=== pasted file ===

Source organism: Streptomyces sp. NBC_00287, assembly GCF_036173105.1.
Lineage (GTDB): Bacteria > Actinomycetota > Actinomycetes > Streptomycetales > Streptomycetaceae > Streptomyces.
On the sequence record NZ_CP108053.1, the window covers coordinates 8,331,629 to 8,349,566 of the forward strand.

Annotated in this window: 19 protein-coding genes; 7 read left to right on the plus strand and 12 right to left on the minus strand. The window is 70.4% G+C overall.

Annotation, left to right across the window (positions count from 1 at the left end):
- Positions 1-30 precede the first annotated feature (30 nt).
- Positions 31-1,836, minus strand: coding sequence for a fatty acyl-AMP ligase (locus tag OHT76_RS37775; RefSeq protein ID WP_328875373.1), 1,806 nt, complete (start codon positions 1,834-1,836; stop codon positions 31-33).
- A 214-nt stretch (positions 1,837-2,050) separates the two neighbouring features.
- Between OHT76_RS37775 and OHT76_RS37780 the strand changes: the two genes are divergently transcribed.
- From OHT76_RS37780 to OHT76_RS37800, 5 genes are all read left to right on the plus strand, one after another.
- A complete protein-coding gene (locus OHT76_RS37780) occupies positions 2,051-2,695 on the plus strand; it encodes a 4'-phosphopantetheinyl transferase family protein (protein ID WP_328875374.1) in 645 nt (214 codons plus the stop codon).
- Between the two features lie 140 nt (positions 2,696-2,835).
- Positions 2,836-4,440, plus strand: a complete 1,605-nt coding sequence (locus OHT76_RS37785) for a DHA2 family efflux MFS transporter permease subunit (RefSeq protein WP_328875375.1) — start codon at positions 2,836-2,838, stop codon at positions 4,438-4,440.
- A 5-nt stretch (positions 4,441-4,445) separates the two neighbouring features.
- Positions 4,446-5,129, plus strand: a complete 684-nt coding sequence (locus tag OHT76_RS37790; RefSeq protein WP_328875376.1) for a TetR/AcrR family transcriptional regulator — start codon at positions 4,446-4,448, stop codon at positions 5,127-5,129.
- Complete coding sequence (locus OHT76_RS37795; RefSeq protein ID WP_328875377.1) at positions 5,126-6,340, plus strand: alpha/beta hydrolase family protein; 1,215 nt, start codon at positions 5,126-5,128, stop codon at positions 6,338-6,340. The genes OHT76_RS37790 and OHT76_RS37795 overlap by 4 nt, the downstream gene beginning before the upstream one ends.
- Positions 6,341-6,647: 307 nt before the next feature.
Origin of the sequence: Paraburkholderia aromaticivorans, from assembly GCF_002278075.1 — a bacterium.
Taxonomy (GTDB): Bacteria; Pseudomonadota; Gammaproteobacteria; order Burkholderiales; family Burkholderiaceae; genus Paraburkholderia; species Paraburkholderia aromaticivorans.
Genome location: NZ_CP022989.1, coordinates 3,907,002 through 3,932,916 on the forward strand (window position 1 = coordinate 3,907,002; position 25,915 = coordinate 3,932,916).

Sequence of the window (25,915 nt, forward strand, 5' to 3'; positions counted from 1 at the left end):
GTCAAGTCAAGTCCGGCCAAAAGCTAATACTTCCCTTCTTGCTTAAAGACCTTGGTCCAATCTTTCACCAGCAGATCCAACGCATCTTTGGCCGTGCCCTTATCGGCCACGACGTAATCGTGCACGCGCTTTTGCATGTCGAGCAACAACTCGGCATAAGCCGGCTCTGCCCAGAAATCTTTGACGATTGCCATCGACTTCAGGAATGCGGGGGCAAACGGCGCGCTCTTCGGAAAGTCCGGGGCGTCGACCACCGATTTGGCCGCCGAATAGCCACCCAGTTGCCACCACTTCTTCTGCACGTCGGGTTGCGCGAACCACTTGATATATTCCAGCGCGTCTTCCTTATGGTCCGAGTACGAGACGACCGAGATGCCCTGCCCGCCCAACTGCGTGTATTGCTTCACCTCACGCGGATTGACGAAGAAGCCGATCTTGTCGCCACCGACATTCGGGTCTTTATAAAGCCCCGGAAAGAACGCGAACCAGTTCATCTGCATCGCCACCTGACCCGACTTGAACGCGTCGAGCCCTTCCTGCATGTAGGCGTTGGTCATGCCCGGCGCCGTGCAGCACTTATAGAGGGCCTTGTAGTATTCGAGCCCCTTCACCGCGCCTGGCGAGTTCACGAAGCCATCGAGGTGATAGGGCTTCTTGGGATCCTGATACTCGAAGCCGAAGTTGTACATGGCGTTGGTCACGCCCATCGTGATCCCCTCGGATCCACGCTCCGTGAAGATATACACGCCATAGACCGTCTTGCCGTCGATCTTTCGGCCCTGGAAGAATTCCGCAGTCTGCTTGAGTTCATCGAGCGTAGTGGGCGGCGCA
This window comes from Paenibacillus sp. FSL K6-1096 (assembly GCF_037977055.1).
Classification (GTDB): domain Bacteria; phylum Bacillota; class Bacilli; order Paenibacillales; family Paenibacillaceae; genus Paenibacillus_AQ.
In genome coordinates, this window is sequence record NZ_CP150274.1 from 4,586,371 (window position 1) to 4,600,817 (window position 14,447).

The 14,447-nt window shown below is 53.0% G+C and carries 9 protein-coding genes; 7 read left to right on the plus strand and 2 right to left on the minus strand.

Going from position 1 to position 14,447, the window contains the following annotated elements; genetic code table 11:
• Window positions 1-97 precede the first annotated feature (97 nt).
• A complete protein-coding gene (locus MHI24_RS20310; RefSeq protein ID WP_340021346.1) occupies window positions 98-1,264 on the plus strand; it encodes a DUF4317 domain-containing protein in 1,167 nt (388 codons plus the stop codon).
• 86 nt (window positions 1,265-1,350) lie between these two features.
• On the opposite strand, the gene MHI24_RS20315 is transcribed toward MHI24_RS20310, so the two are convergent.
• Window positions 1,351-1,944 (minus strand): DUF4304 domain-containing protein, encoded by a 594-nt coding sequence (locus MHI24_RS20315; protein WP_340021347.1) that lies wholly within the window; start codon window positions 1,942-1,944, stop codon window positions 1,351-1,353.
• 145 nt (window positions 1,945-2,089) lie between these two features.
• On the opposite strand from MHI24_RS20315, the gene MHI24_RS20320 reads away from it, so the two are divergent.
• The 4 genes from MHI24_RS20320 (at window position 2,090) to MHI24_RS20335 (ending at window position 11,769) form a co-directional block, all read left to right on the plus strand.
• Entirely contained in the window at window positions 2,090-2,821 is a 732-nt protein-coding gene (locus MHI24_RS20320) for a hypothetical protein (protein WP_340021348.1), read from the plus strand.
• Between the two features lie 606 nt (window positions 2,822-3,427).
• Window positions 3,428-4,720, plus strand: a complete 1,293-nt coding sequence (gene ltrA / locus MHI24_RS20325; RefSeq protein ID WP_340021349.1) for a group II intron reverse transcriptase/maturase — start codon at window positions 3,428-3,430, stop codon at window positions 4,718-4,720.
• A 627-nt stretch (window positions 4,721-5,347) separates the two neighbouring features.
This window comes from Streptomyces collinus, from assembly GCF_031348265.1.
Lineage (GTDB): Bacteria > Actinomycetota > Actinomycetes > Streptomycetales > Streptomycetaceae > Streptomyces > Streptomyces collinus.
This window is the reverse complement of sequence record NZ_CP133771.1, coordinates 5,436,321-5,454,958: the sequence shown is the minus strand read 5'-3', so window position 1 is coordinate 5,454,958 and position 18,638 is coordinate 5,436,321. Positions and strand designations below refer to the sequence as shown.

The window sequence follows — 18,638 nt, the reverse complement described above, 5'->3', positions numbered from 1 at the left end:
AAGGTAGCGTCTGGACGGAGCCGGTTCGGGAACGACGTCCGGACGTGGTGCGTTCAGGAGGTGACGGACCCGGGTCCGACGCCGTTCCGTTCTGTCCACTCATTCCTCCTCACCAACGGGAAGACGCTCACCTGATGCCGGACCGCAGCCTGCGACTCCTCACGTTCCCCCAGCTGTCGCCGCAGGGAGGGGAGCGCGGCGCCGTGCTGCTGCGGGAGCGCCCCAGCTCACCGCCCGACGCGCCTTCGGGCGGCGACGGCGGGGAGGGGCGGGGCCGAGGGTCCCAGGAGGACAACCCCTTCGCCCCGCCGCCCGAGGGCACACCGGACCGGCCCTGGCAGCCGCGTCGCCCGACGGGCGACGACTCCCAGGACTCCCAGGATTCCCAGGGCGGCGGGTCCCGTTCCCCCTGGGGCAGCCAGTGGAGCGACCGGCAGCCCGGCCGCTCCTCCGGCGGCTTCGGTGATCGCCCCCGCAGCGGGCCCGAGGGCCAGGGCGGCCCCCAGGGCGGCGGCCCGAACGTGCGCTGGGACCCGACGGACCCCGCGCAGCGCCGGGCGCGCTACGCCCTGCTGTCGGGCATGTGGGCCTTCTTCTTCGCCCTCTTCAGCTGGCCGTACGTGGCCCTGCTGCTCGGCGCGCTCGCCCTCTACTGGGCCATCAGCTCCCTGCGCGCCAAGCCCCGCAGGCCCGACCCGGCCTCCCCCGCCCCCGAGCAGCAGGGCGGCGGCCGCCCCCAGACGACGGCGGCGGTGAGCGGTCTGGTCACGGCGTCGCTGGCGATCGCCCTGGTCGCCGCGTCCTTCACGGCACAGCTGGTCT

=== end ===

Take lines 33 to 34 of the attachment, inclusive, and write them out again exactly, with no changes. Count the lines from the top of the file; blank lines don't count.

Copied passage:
• 145 nt (window positions 1,945-2,089) lie between these two features.
• On the opposite strand from MHI24_RS20315, the gene MHI24_RS20320 reads away from it, so the two are divergent.